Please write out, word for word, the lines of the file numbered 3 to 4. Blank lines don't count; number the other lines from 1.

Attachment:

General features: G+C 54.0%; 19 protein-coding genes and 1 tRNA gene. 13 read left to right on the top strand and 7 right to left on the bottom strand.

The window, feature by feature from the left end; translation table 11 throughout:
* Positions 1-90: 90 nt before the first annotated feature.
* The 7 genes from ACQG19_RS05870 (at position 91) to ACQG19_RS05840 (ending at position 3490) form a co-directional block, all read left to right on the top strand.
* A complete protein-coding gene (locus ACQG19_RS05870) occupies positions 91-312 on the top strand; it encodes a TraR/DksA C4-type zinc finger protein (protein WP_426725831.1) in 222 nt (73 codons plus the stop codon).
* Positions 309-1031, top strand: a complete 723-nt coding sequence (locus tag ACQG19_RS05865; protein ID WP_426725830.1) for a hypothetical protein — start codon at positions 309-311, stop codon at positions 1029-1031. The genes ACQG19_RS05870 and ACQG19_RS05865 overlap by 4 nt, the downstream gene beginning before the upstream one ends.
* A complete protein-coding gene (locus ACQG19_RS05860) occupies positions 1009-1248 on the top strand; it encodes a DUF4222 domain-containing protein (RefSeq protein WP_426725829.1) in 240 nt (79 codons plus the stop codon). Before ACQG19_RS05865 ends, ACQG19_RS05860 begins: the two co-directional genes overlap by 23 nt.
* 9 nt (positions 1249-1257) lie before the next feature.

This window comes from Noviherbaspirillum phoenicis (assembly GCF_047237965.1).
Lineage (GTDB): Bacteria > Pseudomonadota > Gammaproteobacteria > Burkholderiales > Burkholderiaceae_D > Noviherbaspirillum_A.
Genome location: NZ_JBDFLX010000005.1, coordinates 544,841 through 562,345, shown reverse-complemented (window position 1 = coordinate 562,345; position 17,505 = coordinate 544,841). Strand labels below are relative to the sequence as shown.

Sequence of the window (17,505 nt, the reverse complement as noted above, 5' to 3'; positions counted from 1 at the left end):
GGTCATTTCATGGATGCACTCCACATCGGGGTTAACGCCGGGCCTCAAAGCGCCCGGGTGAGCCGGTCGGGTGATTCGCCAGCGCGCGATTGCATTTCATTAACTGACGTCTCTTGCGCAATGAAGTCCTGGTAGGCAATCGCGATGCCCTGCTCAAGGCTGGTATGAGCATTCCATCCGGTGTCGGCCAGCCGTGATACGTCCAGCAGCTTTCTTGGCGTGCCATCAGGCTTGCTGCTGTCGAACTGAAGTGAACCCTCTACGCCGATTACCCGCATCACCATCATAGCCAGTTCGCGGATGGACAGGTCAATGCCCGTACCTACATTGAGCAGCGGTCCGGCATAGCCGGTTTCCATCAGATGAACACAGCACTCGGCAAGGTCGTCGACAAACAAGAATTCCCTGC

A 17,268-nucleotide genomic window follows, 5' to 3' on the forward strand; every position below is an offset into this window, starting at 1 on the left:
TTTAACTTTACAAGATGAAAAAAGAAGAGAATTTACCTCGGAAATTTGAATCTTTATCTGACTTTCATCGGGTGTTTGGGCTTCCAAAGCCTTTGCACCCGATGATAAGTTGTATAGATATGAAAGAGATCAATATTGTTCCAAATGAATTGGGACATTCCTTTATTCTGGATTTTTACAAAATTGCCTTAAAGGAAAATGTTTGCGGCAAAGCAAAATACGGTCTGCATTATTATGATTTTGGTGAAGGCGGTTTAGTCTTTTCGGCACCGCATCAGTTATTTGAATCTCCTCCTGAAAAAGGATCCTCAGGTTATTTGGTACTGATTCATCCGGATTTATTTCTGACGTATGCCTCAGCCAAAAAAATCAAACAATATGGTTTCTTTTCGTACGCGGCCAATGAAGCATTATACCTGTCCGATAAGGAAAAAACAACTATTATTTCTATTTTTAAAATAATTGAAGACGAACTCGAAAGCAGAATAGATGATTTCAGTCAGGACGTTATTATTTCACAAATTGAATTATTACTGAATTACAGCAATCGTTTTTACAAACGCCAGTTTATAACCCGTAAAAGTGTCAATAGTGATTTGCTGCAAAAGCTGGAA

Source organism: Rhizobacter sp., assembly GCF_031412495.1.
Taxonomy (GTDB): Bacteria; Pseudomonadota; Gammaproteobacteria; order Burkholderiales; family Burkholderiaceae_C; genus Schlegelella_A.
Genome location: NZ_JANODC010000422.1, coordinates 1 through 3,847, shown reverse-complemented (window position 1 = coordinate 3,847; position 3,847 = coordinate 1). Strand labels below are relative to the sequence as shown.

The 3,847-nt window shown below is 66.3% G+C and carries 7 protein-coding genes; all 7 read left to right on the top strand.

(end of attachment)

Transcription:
* Positions 1-90: 90 nt before the first annotated feature.
* The 7 genes from ACQG19_RS05870 (at position 91) to ACQG19_RS05840 (ending at position 3490) form a co-directional block, all read left to right on the top strand.